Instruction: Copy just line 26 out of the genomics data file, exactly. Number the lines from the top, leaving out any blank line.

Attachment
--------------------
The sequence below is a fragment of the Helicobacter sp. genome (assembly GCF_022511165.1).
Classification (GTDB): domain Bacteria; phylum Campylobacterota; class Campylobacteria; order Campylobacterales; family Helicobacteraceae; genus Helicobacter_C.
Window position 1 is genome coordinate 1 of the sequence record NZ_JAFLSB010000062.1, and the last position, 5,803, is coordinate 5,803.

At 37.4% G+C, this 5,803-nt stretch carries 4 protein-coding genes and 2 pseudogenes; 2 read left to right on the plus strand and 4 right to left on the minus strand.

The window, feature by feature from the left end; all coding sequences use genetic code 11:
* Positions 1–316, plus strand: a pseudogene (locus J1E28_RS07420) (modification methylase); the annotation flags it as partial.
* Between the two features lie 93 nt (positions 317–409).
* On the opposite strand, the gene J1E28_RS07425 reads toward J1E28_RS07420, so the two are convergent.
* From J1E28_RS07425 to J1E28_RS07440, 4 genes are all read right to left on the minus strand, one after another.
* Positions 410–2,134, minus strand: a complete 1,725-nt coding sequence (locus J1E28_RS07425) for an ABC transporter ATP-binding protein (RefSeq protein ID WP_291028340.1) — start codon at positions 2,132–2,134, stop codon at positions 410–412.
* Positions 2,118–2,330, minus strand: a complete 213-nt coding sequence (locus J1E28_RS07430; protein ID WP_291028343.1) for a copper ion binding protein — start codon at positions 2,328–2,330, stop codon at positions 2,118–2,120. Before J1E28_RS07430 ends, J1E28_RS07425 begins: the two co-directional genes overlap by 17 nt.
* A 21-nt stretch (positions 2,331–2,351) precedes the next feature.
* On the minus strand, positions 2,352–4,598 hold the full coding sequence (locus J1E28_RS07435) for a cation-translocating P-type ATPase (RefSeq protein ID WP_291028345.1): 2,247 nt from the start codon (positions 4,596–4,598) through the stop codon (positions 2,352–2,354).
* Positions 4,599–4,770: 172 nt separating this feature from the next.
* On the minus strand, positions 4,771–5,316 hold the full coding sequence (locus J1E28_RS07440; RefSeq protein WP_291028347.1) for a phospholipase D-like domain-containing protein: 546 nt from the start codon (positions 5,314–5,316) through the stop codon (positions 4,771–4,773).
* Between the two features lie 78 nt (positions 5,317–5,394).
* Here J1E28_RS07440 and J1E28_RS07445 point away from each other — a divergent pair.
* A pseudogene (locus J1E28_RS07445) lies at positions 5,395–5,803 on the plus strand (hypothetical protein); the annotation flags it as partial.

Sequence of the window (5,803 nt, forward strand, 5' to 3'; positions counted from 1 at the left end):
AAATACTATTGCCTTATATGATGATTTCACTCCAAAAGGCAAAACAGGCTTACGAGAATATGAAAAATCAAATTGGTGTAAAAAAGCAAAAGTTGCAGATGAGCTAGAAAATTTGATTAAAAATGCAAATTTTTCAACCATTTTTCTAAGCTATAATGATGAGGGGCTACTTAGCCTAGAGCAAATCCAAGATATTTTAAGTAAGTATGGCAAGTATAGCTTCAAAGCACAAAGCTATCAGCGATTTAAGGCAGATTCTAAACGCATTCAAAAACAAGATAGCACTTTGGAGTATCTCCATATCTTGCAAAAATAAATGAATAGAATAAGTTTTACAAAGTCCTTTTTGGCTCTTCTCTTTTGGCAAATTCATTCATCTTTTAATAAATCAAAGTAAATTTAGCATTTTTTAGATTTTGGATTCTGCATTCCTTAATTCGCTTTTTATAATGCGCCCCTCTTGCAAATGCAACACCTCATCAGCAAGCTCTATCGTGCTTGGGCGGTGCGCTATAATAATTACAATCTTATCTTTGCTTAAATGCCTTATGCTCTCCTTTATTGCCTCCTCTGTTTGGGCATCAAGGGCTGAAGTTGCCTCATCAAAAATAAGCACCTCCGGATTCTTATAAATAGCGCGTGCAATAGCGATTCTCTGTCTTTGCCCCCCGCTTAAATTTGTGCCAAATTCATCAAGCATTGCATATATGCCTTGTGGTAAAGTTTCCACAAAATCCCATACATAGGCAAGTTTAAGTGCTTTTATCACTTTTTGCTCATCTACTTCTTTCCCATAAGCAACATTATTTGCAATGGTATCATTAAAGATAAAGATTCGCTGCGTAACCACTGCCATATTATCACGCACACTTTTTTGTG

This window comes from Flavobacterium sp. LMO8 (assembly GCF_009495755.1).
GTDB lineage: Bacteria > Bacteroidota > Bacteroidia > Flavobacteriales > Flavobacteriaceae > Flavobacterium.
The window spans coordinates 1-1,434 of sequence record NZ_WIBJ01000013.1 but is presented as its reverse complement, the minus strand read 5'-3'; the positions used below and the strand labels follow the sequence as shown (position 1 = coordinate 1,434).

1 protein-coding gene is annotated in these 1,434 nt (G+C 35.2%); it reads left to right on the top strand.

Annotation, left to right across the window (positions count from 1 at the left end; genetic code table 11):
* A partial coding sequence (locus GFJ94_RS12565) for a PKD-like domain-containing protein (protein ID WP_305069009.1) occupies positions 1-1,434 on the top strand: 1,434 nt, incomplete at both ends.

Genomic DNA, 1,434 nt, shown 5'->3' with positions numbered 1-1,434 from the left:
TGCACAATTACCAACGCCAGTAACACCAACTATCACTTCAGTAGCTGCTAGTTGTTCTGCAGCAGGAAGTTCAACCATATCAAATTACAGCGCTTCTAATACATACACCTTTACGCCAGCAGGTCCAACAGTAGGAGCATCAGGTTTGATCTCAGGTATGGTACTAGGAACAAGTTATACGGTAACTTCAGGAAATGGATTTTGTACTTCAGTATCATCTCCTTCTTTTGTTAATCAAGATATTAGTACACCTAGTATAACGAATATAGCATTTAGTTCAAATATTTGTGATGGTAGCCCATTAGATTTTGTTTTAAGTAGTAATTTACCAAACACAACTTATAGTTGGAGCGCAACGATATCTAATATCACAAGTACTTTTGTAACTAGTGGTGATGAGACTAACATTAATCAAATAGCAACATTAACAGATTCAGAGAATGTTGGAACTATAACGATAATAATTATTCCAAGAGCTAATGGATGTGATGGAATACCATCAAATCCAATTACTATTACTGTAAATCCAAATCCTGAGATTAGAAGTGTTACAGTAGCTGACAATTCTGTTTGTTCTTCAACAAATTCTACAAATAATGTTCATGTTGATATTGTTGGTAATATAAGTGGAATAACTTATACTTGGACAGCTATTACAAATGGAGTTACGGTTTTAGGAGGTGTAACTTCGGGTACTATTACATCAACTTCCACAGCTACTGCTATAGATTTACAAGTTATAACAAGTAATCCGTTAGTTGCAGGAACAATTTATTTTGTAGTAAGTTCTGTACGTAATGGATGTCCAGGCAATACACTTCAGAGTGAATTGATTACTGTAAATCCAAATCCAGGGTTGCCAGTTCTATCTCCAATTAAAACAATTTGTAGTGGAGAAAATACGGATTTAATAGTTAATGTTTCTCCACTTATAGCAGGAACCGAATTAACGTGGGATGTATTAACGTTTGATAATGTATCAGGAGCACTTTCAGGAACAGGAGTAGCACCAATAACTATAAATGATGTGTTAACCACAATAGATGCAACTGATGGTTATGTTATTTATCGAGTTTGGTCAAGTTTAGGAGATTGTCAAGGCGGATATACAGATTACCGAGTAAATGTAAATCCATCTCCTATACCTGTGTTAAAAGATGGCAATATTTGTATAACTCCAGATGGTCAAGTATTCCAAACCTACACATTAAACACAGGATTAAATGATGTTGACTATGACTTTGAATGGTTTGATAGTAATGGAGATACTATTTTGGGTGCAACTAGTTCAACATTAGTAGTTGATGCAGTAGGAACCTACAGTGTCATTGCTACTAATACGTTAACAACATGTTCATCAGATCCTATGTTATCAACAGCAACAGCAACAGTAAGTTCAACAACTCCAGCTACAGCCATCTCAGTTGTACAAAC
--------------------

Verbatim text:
* A partial coding sequence (locus GFJ94_RS12565) for a PKD-like domain-containing protein (protein ID WP_305069009.1) occupies positions 1-1,434 on the top strand: 1,434 nt, incomplete at both ends.